Crime Boss: Rockay City takes Payday’s potent formula and plops it in the middle of the decade that brought us bleached hair, dial-up internet, and the ’92-’93 Dallas Mavericks. Unfortunately, just like bleached hair, dial-up internet, and those 11-and-71 Dallas Mavericks, Crime Boss looks awful, is technically outclassed, and is full of embarrassing performances. Hard to outright hate thanks to the compelling, car crash quality of some of its cutscenes, it’s nonetheless impossible to recommend right now on account of regular bugs, repetitive missions, and bog-standard blasting that’s unmemorable at its best and exasperating at its worst.
At face value, Crime Boss looks like a hearty deal. There are three separate ways to play, including a dedicated single-player campaign and two co-op focused modes. On top of that, Bon Jovi’s second-best song about cowboys is on the soundtrack, and Michael Madsen is here as leading man Travis Baker – and in a dapper hat, no less. Madsen isn’t a prolific video game voice actor but he has demonstrated an ability to pick quality winners in the past – certainly with the likes of Telltale’s The Walking Dead, Dishonored, and a 2001 game you may have heard of from the makers of Christmas Lemmings called Grand Theft Auto III. Unfortunately, his winning streak is now broken.
Heist to Know You
It’s actually tricky to pinpoint precisely which pillar of Crime Boss is the weakest, although a shooter with combat as scrappy as it is here is always going to be on a hiding to nothing. Melee attacks are hopelessly unconvincing and the shooting itself is annoyingly imprecise and ineffectual, with the slimeballs of Rockay City capable of absorbing punishment like their chests are made of Kevlar. The explanation here likely has something to do with the fact the roguelike single-player rations out perks that negate aiming sway and increase the stopping power of your rounds as rewards for levelling up, but that doesn’t really help. If anything, it makes it seem like it’s just been arbitrarily made to feel like garbage until you can level up for the chance to make it less so.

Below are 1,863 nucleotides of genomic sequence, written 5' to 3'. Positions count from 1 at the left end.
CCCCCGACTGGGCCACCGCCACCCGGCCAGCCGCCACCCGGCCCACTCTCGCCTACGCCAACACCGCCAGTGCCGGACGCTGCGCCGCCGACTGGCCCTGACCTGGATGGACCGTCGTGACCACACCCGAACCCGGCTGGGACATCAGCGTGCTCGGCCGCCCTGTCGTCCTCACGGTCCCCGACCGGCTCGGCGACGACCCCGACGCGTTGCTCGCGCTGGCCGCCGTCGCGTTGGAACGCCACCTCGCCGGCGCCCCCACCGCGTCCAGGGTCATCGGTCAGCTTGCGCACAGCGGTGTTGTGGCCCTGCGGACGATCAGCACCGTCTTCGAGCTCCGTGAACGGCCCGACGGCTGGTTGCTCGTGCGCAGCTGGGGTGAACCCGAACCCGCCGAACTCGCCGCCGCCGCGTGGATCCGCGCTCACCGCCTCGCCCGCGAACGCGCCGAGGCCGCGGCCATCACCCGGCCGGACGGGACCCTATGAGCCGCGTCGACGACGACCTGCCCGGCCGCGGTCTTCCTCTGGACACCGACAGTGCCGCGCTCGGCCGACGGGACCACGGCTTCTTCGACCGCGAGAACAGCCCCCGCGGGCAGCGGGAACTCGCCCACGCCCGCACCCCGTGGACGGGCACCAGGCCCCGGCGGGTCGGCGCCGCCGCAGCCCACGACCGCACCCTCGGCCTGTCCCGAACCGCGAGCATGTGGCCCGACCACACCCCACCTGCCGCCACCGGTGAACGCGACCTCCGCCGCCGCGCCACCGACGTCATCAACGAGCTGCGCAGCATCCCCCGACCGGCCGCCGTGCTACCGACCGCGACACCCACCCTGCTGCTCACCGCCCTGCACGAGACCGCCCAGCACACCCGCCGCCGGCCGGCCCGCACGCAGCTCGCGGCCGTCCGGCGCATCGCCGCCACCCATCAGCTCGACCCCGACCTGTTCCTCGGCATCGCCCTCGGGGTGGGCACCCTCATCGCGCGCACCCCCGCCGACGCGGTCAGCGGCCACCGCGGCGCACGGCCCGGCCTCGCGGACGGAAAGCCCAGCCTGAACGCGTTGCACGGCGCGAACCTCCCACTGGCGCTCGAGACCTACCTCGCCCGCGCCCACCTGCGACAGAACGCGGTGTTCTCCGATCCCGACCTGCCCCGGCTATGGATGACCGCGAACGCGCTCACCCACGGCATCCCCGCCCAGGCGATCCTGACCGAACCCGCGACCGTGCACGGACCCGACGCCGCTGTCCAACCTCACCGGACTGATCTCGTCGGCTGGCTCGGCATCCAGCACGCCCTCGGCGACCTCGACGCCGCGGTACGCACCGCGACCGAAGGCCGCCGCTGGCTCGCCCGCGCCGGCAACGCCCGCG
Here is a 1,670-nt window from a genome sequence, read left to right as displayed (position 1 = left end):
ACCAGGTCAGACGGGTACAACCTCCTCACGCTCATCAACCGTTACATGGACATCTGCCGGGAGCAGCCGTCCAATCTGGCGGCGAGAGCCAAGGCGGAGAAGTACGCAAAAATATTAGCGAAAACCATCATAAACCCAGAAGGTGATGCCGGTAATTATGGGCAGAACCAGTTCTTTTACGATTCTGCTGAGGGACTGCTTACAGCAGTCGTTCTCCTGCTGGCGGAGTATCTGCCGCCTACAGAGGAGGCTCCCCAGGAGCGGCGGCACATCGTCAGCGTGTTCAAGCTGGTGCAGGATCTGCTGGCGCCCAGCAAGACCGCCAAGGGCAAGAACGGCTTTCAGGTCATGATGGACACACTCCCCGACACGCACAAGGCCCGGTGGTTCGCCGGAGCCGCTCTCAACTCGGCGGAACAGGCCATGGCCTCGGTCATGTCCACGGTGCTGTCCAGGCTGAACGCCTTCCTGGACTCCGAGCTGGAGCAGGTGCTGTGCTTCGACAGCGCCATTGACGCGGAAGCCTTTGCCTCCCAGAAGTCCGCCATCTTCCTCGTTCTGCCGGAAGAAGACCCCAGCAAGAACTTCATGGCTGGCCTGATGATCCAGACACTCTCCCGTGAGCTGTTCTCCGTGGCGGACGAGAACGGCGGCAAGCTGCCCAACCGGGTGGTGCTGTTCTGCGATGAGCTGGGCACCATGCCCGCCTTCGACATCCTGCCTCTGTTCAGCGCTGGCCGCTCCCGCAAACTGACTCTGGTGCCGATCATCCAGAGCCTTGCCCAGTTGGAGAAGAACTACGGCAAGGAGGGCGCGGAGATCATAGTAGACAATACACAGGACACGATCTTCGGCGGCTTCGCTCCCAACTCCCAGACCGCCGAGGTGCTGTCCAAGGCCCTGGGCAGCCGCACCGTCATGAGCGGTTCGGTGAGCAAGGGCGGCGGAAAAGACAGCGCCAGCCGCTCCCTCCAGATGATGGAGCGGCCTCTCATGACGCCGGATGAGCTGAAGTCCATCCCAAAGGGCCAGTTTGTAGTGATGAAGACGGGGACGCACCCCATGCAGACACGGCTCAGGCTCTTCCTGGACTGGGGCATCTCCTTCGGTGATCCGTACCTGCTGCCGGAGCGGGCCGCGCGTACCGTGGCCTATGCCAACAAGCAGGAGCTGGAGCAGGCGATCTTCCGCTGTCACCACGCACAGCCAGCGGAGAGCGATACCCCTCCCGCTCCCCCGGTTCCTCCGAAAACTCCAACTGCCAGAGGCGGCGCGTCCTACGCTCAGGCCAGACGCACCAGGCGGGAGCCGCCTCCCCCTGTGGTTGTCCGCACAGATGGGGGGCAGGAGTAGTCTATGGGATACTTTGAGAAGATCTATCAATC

The roguelike approach to the solo campaign, dubbed Baker’s Battle, is an interesting slant but it ultimately becomes exhausting. Completing Baker’s Battle requires us to take over all territories in Rockay City. Taking territories requires surviving a chaotic but largely vanilla turf war against a wave of opposition gang members. Defending territories requires surviving a chaotic but largely vanilla turf war against a wave of opposition gang members. Funding all this requires stealing stuff from a modest assortment of warehouses, strip malls, and other secure spots that always look pretty much the same. What I mean is that pushing through the campaign is already an exercise in repetition. Making it a roguelike feels like putting a treadmill in a hamster wheel. Beyond that the only real change to the formula comes in the form of some incredibly left-field side missions, like a Vietnam War flashback or a baffling trip to a snap-frozen Russian airbase, none of which have been particularly enjoyable thanks to tiny maps and unsatisfying action. Black Ops did this better 13 years and two console generations ago.
Making it a roguelike feels like putting a treadmill in a hamster wheel.
The other ways to play Crime Boss are either via a quick play menu where you can drop into random jobs, or a series of so-called mini campaigns called Urban Legends. Both of these can be played online with co-op partners or with bots. Both of these also seem like the missions I already played in Baker’s Battle, only this time with friends who’d probably rather be playing Payday.